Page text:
Opposite the headquarters of Puerto Rico’s power company, Nelson Jimenez is selling lottery tickets. He’s not fooled by the shiny facade across the street, with its glass-and-metal curves.
The island is “broke” and business is bad, Jimenez says, gesturing at his thick wad of unsold tickets — testimony to a public feeling down on its luck. Then he looks over to the utility building: “They made a lot of money, and there were lots of bonds. But not anymore.”
Of course, Puerto Rico still has bonds — about $70 billion outstanding. What it’s short of is cash to repay them with. The indebted Caribbean island, home to 3.5 million U.S. citizens, has juggled dwindling resources from one hand to another for months now, to keep creditors at bay. The crisis is set to tip into a new phase this weekend when $422 million of payments are due and, as things stand, unlikely to be made in full — threatening the biggest default yet.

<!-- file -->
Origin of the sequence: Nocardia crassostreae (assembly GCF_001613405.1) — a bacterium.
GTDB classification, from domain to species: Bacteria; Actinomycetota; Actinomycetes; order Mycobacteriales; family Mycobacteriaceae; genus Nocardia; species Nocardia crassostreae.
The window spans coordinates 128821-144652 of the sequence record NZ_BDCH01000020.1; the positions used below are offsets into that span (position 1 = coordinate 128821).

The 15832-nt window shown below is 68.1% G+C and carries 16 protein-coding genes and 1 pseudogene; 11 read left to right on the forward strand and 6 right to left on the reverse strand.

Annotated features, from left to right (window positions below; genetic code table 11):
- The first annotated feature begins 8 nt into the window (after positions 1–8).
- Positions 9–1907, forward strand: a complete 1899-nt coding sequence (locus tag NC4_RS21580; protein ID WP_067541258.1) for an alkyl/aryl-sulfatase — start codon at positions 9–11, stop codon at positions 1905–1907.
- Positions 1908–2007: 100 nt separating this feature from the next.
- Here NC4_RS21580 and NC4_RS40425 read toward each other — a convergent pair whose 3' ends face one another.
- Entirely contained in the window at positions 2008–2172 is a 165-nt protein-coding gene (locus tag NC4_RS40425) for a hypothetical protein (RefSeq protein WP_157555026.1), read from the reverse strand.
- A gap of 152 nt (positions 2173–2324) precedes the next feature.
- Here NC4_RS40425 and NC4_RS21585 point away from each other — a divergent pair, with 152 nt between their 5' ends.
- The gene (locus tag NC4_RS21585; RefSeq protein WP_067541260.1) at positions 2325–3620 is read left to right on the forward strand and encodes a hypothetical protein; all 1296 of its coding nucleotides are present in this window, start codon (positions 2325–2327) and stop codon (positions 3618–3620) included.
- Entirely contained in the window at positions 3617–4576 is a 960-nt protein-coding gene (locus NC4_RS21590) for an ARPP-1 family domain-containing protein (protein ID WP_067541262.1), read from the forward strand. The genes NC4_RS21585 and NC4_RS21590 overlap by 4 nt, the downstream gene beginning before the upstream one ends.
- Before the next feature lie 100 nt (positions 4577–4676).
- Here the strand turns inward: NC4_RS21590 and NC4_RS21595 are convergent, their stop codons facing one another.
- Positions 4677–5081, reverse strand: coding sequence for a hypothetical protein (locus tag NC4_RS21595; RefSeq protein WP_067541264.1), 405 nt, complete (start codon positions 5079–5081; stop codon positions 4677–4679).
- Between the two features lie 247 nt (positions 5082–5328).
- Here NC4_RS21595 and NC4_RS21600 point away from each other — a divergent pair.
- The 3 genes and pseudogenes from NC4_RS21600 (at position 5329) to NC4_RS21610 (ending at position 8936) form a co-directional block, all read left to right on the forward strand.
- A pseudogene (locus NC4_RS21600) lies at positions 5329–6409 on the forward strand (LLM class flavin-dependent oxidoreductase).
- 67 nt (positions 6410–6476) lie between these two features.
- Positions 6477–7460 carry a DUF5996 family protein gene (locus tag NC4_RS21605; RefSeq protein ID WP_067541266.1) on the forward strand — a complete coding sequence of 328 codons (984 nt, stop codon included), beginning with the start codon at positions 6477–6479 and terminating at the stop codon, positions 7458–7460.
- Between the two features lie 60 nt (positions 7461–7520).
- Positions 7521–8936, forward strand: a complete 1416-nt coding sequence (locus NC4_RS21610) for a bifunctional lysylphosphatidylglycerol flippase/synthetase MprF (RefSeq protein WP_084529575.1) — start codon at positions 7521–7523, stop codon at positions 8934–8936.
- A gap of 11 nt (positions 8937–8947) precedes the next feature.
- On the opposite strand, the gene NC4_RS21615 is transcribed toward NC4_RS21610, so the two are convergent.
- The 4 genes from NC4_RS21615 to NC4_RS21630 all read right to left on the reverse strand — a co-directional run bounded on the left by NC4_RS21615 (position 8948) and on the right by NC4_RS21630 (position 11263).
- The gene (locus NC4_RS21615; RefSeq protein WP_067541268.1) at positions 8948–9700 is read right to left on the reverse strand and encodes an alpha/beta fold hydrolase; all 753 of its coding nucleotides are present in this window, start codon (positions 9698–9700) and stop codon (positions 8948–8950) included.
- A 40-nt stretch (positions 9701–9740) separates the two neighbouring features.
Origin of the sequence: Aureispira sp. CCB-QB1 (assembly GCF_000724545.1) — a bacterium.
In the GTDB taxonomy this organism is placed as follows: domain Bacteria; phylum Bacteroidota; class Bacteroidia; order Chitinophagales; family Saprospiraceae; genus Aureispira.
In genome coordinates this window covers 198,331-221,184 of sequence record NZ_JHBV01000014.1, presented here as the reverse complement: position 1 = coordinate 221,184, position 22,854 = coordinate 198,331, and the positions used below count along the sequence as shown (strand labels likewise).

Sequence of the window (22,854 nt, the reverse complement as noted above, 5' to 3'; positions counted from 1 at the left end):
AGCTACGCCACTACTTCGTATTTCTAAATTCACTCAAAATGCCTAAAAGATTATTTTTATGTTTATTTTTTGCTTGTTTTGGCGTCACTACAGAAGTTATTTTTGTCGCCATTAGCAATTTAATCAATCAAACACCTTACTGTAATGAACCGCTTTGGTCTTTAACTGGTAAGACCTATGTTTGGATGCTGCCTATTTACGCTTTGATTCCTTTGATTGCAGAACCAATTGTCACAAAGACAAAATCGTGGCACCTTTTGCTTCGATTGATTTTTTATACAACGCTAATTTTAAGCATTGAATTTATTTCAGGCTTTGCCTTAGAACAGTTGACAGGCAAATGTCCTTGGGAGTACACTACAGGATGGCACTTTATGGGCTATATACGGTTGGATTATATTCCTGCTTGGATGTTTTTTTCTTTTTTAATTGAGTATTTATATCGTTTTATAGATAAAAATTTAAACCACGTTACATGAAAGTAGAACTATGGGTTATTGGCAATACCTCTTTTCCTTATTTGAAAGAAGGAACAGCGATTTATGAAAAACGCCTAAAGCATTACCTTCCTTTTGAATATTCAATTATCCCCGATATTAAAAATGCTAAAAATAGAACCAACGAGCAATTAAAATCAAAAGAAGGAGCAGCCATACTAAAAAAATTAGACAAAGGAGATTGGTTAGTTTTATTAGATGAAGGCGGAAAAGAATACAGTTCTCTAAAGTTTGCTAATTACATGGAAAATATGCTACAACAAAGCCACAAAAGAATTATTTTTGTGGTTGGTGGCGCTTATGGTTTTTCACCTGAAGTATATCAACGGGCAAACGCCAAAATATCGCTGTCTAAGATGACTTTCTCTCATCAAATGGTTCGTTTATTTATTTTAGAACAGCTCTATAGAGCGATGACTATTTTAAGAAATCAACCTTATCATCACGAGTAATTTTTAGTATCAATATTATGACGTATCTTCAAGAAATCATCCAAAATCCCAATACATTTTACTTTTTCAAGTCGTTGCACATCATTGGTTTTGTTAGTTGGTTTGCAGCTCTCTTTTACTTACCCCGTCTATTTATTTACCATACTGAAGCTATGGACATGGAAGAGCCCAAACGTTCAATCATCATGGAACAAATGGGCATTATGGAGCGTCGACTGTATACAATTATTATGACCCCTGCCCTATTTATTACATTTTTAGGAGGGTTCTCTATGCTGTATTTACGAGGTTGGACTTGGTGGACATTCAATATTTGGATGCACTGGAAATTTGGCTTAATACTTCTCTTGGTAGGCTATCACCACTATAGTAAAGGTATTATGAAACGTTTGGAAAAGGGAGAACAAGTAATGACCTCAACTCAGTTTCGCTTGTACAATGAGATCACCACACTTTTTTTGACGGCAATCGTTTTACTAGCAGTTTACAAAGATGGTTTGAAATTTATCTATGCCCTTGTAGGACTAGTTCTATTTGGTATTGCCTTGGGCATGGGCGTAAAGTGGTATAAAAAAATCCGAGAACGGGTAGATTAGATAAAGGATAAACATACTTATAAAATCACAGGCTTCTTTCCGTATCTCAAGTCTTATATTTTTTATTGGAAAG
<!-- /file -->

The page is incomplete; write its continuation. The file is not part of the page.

Cue a flurry of activity in New York, where hedge funds are consulting their lawyers, and in Washington, where lawmakers are wrangling over a rescue package. Congress failed to come up with one by this weekend’s deadline, when the island’s Government Development Bank, which lends money to the local authorities that run schools and other services, is the potential defaulter. Some of its bonds trade at just 20 cents on the dollar, amid last-ditch talks to defer payments.